Library specialist Schmidt Hammer Larsen also working on plans for 13-storey “front door” of university’s city centre campus

Hawkins Brown MMU library 1

Hawkins Brown’s 13-storey library for Manchester Metropolitan University is set to be approved this week

Manchester council has approved plans by Hawkins Brown for a £90m library designed for Manchester Metropolitan University (MMU).

The 13-storey scheme will see the partial demolition of the university’s existing All Saints Library and the construction of a low-carbon replacement containing just over 22,000sq m of floorspace.

MMU director of estates, facilities and capital development Andrew Fallon said the new Library will be a “striking addition to our estate and the Oxford Road skyline, serving as an iconic All Saints architectural gateway to our University.”

“Once built, it will provide a vibrant learning, research, and collaboration hub, empowering our University community and fostering creativity and engagement for future generations,” he said. 

Library specialist Schmidt Hammer Larsen is working with Hawkins Brown on the plans, with Turner & Townsend on board as project manager alongside planning consultant Deloitte and cost consultant Gardiner & Theobald.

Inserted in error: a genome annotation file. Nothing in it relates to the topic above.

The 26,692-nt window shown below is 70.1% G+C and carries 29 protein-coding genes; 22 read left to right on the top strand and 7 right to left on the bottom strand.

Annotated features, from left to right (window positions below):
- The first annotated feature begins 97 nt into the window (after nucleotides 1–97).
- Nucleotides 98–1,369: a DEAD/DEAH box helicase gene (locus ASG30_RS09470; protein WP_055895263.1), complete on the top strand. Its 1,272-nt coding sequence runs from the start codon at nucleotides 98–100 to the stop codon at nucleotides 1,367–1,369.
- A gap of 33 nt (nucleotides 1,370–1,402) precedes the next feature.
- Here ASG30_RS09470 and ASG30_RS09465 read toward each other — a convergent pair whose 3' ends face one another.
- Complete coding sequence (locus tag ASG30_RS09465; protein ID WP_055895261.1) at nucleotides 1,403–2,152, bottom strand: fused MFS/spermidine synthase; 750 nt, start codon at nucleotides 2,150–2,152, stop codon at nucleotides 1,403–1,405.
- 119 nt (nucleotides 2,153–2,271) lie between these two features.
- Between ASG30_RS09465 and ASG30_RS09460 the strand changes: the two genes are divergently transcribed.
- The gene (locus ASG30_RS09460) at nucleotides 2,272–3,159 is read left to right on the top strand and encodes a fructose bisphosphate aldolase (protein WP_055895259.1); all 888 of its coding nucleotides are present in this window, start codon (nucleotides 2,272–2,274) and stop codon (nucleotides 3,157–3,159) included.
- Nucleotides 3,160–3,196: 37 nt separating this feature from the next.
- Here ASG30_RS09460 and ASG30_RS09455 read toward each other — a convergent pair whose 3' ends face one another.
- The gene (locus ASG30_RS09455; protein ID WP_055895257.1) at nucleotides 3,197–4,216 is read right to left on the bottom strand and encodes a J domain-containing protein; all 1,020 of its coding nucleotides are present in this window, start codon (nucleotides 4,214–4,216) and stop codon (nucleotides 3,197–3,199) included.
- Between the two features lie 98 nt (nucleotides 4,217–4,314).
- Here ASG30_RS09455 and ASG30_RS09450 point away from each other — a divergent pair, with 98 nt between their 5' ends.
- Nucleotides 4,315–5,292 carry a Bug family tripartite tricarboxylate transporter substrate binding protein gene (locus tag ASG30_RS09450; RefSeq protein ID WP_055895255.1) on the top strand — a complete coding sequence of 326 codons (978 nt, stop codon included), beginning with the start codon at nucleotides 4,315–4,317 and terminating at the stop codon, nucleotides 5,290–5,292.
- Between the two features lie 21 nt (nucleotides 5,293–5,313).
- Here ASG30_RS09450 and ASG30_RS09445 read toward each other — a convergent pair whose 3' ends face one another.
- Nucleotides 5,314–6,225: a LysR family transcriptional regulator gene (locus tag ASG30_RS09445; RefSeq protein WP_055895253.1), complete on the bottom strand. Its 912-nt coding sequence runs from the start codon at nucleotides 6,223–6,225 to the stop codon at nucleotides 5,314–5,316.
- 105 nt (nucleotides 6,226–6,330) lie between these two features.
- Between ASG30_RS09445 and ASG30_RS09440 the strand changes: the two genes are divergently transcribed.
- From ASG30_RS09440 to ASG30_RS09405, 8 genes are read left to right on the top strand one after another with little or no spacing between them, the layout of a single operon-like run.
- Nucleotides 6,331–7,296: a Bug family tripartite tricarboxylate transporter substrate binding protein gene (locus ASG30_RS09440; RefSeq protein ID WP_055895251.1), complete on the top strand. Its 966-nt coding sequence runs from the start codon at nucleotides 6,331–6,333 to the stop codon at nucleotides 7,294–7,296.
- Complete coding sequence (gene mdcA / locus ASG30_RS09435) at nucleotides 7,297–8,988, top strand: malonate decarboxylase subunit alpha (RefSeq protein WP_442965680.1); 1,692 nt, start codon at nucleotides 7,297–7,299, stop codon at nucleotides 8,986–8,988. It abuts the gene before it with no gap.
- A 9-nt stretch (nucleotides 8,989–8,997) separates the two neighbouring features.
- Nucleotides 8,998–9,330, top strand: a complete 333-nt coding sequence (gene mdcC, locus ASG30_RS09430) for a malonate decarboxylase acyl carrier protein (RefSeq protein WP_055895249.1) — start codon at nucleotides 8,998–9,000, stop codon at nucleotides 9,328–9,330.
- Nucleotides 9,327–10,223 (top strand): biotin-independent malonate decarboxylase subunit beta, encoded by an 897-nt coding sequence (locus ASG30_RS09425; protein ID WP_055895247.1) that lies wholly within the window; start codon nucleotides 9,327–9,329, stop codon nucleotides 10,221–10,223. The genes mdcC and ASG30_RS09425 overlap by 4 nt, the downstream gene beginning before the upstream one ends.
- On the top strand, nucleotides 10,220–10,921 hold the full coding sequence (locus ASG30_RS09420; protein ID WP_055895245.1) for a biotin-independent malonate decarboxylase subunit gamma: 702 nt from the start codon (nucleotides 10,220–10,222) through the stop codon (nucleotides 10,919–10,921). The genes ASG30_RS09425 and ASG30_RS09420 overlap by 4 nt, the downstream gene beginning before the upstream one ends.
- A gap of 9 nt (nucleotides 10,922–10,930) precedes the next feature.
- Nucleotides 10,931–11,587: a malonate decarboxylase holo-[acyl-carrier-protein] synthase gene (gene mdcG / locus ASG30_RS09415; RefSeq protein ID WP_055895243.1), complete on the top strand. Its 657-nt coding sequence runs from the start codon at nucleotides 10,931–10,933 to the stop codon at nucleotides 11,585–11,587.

Planit IE is also on the team as landscape architect, and Buro Happold has multiple roles including structural and civil engineer, facade engineer, MEP engineer, fire engineer and transport consultant.

Located on a 0.67ha site in the south of the city centre, close to Bruntwood SciTech’s £850m Circle Square development, the scheme is aiming to be a centre piece and a “front door” for the university’s Oxford Road campus.

It has been designed to have a “highly distinctive” silhouette with a ‘ribbon’ on its facade featuring a pattern of brightly coloured circular windows, according to Hawkins Brown.

The practice said in planning documents that the design “speaks to Manchester Metropolitan University and Manchester with an openness, inclusiveness, and a certain amount of swagger.”

The building will house around 3,800 study seats, a range of event spaces, bookable rooms, a prayer facility, wellbeing spaces, office space for library staff and 9,000 “linear metres” of books.

Its ground floor will also include a separate poetry library, a gallery, an innovation lab, a cafe, and a learning centre.

The 1970s All Saints Library and neighbouring All Saints Building would be cut in two under the plans, with the latter to be totally demolished and the former to be stripped back to its core and covered with a new facade.

Only two objections from members of the public were received, and while the council said the plans would cause a low level of less than substantial harm to nearby listed buildings, it said this would be outweighed by the scheme’s benefits.

“The design would be high quality and would promote a quality neighbourhood, economic development and sustainable travel patterns,” the planning officers said.